The ongoing failure of the current medical malpractice system has led to an increase in both direct and indirect medical costs, prompting consideration of alternative malpractice initiatives at the state and federal levels, according to a report from the Medicare Payment Advisory Commission, or MedPAC.
Senior MedPAC analyst Ariel Winter, M.P.P., who presented the report's findings during a MedPAC meeting here in early April, said the medical malpractice system has not done a good job of compensating patients who are harmed by medical negligence. In addition, the current system has failed to reduce medical errors.
"In fact, the adversarial and punitive nature of the (current) malpractice system may hamper efforts to improve patient safety by discouraging transparency around errors," said Winter.
Moreover, periodic spikes in malpractice premiums have led to reductions in affordability and availability of coverage, further contributing to direct and indirect medical costs.
Direct medical costs include malpractice premiums and legal costs. According to the Congressional Budget Office, the amount spent on malpractice premiums and related legal costs totaled $35 billion in 2009, accounting for about 2 percent of total health care spending.
The indirect cost of medical malpractice refers to additional services ordered by physicians in response to liability risk, also known as defensive medicine. This is a difficult area to quantify because it is hard to determine whether physicians order tests or treatments because of legal concerns or for other reasons, Winter said.
Thomas Dean, M.D., of Wessington Springs, S.D., the only family physician on MedPAC, noted during the question-and-answer segment of the meeting that the indirect forces of medical malpractice are "very powerful, and the fear that pervades the physician community is not a rational response oftentimes."
"I work at a community health center, and I am covered under the federal tort claims act, so I don't even have to worry about buying insurance," said Dean. "But it still affects my practice."
Winter described various state reforms outlined in the report, including caps on noneconomic damages, pretrial screening panels, attorney fee limits, periodic payments and statutes of limitations, among other reforms.
Only caps on noneconomic damages have an effect on key outcomes, Winter said. "There is evidence in the literature that caps reduce the average payment per malpractice claim in the range of 20-30 percent," she said. "They modestly constrain the growth of premiums over time, they modestly improve physician supply, and they reduce defensive medicine for some services."
Winter also discussed two innovative reform approaches, including modifications to the current system and alternative compensation systems.
"These approaches have had limited or no implementation in the United States, and therefore, there is a very small evidence base," said Winter. "However, based on the limited evidence and theoretical predictions, the authors of the report concluded that many of these reforms appear promising and may merit further experimentation."
Under the heading of modifications to the current system, for example, Winter described a schedule of noneconomic damages that involves the creation of a tiered system of medical injuries ranked by severity. A dollar value for noneconomic damages would be assigned for each tier. This type of system would allow judges and juries to use the schedule as an advisory document or as a binding guideline, Winter said.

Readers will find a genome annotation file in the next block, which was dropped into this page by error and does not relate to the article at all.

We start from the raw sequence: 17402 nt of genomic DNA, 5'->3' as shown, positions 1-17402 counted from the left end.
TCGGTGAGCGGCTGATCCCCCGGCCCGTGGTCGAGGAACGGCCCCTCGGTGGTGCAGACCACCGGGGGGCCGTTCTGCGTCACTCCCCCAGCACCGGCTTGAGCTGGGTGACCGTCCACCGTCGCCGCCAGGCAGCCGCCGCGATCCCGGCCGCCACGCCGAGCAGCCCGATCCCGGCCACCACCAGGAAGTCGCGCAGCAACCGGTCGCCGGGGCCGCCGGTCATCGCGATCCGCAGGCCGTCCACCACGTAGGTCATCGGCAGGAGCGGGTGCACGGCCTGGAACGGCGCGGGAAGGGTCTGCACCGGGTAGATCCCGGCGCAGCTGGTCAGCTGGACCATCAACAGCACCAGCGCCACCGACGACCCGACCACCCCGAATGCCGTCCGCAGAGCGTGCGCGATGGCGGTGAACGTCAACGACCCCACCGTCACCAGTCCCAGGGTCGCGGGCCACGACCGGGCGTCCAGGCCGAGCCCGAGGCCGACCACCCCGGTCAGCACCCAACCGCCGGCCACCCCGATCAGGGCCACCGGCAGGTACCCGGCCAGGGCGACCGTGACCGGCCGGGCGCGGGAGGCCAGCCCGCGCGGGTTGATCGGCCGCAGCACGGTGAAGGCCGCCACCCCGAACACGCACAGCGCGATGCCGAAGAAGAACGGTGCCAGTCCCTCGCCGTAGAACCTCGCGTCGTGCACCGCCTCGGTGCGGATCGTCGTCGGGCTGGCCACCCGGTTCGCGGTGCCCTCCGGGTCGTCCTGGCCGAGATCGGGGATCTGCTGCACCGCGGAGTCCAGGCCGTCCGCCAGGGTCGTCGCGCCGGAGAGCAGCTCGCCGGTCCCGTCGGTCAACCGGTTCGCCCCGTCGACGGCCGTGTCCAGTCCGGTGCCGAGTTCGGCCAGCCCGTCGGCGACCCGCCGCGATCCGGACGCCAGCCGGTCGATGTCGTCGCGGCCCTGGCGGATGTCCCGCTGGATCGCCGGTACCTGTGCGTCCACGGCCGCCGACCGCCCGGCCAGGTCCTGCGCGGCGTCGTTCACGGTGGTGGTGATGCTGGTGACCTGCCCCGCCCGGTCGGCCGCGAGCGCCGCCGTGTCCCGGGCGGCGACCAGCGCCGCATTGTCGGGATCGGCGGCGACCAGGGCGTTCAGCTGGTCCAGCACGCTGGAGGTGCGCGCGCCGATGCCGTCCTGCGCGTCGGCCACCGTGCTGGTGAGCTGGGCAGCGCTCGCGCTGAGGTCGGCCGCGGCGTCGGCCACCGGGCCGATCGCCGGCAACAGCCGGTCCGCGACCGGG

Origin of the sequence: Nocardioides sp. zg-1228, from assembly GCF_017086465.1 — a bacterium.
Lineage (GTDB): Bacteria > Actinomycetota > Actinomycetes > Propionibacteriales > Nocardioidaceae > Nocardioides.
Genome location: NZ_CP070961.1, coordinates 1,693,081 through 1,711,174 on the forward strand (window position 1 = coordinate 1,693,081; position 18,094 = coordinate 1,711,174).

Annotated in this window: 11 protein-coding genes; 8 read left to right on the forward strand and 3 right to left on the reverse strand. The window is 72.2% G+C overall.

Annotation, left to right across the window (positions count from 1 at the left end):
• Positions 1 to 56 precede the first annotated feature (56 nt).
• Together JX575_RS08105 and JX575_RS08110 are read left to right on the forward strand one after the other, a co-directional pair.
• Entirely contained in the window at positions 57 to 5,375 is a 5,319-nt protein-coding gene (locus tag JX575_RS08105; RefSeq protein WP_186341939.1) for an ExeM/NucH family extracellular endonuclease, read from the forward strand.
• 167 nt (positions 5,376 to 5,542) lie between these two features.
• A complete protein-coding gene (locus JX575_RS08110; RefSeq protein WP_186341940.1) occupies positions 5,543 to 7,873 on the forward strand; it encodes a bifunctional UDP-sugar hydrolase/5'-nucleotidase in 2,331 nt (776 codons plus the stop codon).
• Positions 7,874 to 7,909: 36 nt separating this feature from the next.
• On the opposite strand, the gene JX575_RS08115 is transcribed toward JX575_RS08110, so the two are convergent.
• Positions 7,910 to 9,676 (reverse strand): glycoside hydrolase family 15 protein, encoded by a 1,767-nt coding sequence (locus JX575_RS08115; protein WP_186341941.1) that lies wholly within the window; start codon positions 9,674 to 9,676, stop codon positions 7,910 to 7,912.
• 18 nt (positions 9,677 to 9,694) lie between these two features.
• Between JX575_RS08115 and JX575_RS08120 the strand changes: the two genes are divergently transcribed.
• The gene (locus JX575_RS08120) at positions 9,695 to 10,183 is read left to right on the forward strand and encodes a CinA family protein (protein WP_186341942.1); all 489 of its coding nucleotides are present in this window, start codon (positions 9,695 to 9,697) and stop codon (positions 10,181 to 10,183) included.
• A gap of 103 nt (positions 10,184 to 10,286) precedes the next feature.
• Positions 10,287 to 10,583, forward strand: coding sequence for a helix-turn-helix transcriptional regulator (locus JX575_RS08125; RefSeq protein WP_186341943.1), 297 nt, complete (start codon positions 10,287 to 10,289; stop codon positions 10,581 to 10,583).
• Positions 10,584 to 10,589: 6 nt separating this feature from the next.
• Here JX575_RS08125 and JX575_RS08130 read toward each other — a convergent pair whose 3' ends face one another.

Winter also described a safe harbor for physicians who adhere to evidence-based guidelines, saying that the goal of this approach would be to strengthen the weight of clinical guidelines during litigation.
"It could help prevent or lead to the dismissal of claims that lack merit," said Winter. "It also could reduce defensive medicine because providers will have more confidence about the legal standard of care."
Dean said the idea of using guidelines and safe harbors is an "appealing one on the surface."
"But I would caution that establishing guidelines that are reliable enough or which cause a broad enough spectrum that they could be used in this kind of a context is extremely difficult to do, especially in a Medicare population where you are dealing with multiple chronic diseases," Dean said.
Winter also noted that the report addresses health courts and administrative compensation systems. In the health court model, a specially trained judge -- usually a physician -- who determines negligence replaces the jury.
This system has "the potential to improve the accuracy and efficiency of decisions," Winter said.
In the administrative model, an administrative agency replaces the court. The agency acts as a mutual fact-finder and adjudicator. It could resolve claims faster with lower overhead costs, said Winter, but the system also could generate more claims by making it easier to file claims.
MedPAC Chair Glenn Hackbarth, J.D., pointed out that this was MedPAC's first discussion about medical malpractice.
"Exactly where we go, obviously, will depend on today's discussion and future discussions," Hackbarth said. "At this point, I wouldn't think that our contribution would be to discuss, evaluate, recommend specific reforms. We've got a lot of different competing ideas out there. I'm not sure that necessarily plays to our strength."
Hackbarth said, however, "discussing the effect of the malpractice system on the Medicare program, the effect on the ability of Medicare beneficiaries to have access to high-quality care at reasonable cost clearly is within our domain."
Dean and other MedPAC members also said the commission should not get too specific when issuing a report on medical liability.
"MedPAC's role is not to get too specific, but to try and clarify what a force (medical malpractice) is," Dean said.